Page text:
Recent reports on Britain’s complicity in torture of detainees by the US during the “war on terror” were alarming. Even more alarming is that no questions have been asked about whether Australia should launch an independent inquiry into what our government knew about the torture committed by our main security ally, the US.
The 1984 UN Convention Against Torture and Other Cruel, Inhuman or Degrading Treatment or Punishment is the main convention that prohibits torture under international law. No nation is ever permitted to use torture or support the torture used by others.
Despite this global ban, torture is still used by states around the world to inflict physical or mental pain and suffering on individuals. It is often used to gain information and confessions and to intimidate and punish individuals.
Australia has a legal and moral obligation to prevent torture. Without an independent Iraq torture investigation, however, questions will remain over what Australia knew, and how it responded to the abuse of detainees by the US.
The UK torture report
The reports found UK intelligence officers knew about the ill-treatment of detainees by foreign agencies. It also found that Britain supported, or failed to prevent, the rendition of detainees to countries known to use torture and said the UK’s policies on detainee treatment overseas needed to be reformed so the country does not become complicit in torture again.
These reports received significant media attention in the UK. The reports are currently being examined by Scotland Yard to determine whether a police investigation should be launched, and have led to calls for a further independent inquiry into the UK’s complicity in torture.
Australia’s knowledge of US torture
Although investigations have been carried out into Australia’s knowledge of and role in the US torture program, they have been inadequate and leave many questions unanswered.
In 2004, the Foreign Affairs, Defence and Trade References Committee investigated what the Australian Defence Force and Australian government knew about the mistreatment of prisoners being held by the US in Iraq.
Completed in 2005, the report found no Australians were involved in the abuse or ill-treatment of detainees. However, it said better communication was needed within the Australian Defence Force on Australia’s obligations towards Iraqi detainees. It also noted that investigators did not have access to key personnel or information to provide an overall picture of Australia’s knowledge of detainee abuse in Iraq.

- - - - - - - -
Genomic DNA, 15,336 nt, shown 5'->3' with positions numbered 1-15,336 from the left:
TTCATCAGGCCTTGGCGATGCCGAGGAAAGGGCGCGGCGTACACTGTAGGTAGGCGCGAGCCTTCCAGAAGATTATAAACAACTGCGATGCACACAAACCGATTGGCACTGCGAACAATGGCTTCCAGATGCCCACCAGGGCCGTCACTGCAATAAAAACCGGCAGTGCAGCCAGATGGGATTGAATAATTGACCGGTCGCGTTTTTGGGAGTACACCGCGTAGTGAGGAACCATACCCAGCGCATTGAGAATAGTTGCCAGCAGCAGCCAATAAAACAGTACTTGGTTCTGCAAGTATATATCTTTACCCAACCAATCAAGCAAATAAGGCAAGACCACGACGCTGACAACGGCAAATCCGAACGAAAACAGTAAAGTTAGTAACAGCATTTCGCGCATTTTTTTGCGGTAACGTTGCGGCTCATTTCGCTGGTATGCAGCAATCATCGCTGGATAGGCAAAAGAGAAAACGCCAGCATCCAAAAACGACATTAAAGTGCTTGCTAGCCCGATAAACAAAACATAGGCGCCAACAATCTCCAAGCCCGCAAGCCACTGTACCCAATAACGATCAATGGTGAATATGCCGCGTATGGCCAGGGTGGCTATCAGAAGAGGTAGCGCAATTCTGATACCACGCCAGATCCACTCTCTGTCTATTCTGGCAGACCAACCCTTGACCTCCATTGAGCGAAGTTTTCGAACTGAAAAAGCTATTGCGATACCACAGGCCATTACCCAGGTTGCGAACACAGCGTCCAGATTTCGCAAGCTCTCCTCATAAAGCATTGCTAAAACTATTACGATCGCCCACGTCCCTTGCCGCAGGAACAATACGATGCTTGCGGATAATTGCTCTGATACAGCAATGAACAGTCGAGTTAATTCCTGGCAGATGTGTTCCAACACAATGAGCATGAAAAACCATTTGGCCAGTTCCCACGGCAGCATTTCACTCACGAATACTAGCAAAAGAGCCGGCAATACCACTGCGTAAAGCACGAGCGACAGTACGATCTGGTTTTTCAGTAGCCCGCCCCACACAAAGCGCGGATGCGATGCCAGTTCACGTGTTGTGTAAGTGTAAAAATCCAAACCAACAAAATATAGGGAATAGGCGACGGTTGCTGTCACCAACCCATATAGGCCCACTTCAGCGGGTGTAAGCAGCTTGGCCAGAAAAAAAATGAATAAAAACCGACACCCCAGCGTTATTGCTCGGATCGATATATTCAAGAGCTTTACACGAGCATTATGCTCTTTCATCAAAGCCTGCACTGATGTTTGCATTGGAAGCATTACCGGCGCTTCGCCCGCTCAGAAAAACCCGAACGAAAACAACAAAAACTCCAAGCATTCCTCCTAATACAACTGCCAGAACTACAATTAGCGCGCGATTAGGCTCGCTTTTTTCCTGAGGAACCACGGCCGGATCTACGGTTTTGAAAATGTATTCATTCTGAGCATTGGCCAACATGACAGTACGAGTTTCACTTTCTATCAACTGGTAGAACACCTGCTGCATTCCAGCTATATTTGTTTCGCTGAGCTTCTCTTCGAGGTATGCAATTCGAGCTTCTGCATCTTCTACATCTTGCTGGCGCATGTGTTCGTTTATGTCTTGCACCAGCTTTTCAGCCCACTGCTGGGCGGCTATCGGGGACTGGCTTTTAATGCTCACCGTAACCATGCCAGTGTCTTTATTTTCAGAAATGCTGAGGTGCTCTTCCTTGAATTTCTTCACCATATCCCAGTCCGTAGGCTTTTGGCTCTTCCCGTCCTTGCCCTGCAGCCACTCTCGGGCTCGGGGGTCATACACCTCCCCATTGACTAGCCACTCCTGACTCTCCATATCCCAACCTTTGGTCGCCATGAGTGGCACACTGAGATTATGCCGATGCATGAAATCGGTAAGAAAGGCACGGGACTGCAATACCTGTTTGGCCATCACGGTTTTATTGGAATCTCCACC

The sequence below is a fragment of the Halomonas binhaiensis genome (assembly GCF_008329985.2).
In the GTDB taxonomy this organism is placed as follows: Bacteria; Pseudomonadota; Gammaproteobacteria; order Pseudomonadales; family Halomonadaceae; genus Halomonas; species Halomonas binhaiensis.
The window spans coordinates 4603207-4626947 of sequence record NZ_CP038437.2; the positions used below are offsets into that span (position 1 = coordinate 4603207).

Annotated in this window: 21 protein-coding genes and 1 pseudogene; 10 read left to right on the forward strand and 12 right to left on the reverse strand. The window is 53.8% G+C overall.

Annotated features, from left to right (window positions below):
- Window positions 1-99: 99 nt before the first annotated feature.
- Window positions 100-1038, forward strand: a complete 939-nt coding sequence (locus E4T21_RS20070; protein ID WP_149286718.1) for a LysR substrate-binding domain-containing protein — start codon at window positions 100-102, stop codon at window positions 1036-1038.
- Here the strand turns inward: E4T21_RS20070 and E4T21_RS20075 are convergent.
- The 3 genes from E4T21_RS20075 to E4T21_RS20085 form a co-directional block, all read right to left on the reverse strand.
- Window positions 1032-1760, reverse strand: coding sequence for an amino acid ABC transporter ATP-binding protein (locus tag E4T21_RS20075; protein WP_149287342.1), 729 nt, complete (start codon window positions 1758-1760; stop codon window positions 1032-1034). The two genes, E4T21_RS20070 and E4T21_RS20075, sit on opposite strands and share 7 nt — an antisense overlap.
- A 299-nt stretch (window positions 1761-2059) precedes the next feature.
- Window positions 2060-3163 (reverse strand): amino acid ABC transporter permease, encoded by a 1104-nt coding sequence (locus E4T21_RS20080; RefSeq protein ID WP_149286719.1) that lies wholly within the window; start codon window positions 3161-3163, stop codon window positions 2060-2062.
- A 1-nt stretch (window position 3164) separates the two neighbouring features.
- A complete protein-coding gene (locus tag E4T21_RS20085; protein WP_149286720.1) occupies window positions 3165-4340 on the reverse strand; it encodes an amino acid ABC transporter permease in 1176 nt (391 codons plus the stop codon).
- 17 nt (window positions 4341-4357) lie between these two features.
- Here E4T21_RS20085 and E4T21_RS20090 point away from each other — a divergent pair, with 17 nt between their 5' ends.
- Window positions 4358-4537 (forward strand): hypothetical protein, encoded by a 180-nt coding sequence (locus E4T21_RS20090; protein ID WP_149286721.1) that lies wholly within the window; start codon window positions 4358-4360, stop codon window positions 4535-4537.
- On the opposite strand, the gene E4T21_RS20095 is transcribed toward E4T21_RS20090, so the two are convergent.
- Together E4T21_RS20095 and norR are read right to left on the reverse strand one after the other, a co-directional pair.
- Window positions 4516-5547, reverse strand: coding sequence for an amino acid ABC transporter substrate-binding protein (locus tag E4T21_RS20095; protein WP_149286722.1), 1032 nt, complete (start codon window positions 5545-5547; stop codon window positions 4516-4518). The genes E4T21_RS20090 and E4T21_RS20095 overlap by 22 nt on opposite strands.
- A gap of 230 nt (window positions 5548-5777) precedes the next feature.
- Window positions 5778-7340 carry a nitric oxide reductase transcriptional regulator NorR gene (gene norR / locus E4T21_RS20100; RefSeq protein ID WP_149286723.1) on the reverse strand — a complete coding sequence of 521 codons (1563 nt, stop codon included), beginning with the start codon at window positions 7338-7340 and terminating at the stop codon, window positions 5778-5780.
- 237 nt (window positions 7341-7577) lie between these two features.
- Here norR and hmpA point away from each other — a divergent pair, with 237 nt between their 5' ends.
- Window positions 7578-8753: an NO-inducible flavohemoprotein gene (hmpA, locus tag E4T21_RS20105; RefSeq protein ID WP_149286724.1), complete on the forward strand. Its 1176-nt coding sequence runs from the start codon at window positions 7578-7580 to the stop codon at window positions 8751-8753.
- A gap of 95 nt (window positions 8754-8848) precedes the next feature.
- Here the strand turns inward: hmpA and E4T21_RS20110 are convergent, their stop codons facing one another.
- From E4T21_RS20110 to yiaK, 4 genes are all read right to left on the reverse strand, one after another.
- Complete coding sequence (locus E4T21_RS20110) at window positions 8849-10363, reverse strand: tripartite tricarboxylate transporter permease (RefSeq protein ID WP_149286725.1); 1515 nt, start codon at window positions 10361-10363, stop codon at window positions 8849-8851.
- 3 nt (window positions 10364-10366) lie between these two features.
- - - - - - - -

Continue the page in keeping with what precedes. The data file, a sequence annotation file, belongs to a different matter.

The shortcomings of this report soon became clear. In 2013, the Public Interest and Advocacy Centre got hold of internal government documents and wrote reports that showed the Australian government knew much more about prisoner torture and mistreatment than it was letting on.
In some cases, Australia failed to abide by the Geneva Conventions and did not raise issues of prisoner treatment with the US. In one case, an Australian military lawyer did not take seriously an International Committee of the Red Cross report that showed evidence of detainee abuse by US personnel in Iraq.
It is not only the Australian Defence Force that has questions to answer, but also Australia’s foreign affairs and intelligence agencies.
Habib was detained and questioned in Pakistan by Pakistani and Australian officials in 2001. He was then handed over to the US who sent him to Egypt. There, Habib was allegedly subjected to beatings, electric torture and water torture.
In a Four Corners investigation into Habib’s rendition, a former CIA official involved in “extraordinary renditions”, Michael Scheuer, said, “It would seem to me very unlikely given the close relationship between us and the Australians that they would not have been informed [about Habib’s rendition]”.
A 2011 investigation by the Inspector General of Intelligence and Security found that no Australian official was complicit in Habib’s ill-treatment. However, the Inspector General criticised Australian officials for not properly following up on Habib’s welfare and for not strongly protesting Habib’s transfer to Egypt.
The Inspector General’s report also did not explore an aspect of Habib’s account, supported by an Egyptian official, that an Australian named “George” was present during Habib’s torture in Egypt, leaving unanswered questions about the exact role Australia played in his “extraordinary rendition”.
The need for an Australian torture report
Australia’s previous investigations failed to get to the bottom of what Australian defence and intelligence agencies knew about US torture.
Torture is absolutely prohibited under international law. Australia cannot engage in torture or be complicit in the torture of others. Yet, it remains unclear if Australia’s current policies against torture are working or whether Australia has been complicit in torture since the “war on terror” began.
This is concerning because Australia works with countries known to use torture, including Saudi Arabia, Iran and the Philippines. If poor safeguards against torture are in place, it could expose the risk of Australian officials being complicit in torture. It would also undermine Australia’s legal and moral obligations to prevent torture.
As a liberal democracy, Australia must embody the values of accountability and respect for human dignity, and follow the example of its allies, such as Britain and Canada, and produce its own torture report.